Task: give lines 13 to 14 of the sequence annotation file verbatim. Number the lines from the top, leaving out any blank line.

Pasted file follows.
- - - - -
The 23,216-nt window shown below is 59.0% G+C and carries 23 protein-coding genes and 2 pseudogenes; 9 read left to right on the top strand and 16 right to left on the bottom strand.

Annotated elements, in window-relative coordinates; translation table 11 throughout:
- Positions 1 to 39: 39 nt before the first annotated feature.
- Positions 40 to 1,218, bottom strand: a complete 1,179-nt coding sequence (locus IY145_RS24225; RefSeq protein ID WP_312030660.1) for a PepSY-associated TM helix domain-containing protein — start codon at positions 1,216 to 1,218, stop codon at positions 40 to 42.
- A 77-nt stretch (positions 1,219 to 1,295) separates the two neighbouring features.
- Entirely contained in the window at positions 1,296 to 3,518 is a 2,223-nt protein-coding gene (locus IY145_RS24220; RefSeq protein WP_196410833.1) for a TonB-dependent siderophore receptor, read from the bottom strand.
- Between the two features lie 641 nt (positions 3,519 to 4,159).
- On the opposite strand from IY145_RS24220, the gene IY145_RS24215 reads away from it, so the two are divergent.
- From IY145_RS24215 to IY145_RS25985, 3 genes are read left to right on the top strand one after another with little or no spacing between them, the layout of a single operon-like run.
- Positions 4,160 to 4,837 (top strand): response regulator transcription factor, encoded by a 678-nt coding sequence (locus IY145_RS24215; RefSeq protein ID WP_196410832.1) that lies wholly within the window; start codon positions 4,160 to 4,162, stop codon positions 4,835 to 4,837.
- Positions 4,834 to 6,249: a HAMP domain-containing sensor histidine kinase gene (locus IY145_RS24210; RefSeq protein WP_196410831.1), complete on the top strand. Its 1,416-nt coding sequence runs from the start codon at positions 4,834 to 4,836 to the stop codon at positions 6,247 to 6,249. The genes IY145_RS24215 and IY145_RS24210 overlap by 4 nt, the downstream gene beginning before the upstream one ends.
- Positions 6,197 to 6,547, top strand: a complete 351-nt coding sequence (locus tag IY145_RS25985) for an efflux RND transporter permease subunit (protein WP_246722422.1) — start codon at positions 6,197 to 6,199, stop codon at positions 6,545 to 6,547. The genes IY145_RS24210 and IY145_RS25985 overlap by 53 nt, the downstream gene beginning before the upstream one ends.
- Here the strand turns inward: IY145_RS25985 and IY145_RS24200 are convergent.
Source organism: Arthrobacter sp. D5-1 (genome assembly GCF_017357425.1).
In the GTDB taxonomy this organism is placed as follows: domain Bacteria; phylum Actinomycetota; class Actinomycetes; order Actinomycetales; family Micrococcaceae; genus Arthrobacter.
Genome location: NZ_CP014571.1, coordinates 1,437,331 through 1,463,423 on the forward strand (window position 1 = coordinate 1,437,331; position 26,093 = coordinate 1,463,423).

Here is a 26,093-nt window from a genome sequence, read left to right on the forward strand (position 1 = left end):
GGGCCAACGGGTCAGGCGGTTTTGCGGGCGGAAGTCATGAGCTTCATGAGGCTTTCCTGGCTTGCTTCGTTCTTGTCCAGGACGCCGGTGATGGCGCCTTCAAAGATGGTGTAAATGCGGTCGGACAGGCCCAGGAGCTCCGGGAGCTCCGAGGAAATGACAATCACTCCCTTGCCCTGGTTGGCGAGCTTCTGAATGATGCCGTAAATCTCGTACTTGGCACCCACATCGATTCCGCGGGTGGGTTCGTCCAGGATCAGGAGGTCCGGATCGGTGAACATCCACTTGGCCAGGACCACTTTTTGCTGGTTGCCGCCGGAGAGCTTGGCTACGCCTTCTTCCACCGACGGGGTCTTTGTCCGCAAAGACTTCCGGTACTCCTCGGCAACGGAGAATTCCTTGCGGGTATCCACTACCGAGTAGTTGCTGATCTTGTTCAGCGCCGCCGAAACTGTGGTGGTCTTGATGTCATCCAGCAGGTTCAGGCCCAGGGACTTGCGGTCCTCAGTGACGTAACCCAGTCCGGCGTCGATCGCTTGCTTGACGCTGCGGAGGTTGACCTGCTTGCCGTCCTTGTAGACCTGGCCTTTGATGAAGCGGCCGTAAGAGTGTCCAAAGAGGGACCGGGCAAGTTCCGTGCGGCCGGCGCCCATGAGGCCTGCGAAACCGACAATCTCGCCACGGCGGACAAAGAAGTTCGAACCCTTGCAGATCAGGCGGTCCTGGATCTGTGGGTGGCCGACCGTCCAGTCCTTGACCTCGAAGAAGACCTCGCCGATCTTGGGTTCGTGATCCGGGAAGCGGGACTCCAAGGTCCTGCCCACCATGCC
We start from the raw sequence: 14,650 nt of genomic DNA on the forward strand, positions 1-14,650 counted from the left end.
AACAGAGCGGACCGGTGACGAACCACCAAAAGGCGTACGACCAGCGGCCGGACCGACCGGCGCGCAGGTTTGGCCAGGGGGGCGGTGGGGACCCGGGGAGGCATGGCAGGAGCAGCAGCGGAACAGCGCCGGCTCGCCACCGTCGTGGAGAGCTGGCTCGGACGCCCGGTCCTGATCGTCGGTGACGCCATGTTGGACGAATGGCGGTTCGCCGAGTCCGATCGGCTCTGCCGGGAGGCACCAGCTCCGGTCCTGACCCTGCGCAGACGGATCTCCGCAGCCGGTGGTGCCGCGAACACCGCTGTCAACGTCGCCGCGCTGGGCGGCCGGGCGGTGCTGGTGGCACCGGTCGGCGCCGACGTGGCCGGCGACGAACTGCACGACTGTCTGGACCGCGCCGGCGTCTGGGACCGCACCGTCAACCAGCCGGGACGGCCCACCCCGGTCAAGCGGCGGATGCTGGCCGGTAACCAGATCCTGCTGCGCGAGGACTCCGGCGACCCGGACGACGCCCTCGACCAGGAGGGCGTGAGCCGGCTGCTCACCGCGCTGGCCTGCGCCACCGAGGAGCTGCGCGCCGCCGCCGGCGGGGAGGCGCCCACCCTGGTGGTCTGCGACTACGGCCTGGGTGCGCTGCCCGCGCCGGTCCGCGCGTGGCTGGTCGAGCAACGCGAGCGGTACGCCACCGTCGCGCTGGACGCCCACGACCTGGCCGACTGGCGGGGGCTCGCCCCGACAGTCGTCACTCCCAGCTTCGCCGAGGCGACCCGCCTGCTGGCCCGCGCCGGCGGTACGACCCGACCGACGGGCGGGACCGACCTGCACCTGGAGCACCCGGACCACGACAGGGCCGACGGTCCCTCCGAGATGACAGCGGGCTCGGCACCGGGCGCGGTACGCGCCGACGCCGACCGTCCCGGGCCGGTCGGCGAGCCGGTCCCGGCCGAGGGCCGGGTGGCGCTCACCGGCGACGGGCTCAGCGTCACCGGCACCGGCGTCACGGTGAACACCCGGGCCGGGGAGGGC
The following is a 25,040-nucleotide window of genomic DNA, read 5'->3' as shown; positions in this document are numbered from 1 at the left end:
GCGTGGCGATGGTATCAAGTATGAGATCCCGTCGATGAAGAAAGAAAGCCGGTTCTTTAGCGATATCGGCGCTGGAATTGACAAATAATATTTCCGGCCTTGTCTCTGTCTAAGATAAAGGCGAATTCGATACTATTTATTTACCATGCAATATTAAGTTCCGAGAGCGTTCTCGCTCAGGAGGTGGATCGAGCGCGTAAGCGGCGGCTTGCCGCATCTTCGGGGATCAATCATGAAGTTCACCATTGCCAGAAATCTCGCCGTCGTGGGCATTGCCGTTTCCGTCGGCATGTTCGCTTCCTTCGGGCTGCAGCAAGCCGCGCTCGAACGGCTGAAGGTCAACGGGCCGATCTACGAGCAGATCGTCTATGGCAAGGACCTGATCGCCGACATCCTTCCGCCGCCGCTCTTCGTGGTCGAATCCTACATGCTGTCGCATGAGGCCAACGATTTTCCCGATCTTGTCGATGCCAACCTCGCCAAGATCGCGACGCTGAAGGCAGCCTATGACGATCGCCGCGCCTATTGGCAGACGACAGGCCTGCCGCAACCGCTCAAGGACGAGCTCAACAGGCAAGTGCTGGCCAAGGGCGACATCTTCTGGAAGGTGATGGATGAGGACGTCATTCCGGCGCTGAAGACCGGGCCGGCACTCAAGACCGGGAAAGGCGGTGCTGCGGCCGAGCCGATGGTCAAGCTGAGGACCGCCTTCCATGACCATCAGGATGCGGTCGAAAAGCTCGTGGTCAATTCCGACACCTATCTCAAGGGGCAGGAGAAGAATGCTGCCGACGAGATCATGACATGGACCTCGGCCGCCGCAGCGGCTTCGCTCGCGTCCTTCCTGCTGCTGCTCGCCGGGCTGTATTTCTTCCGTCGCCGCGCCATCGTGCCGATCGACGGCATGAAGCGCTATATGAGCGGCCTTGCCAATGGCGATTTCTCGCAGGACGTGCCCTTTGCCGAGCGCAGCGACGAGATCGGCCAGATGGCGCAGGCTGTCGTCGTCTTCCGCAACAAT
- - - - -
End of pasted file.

- Here the strand turns inward: IY145_RS25985 and IY145_RS24200 are convergent.
Source organism: Arthrobacter sp. D5-1 (genome assembly GCF_017357425.1).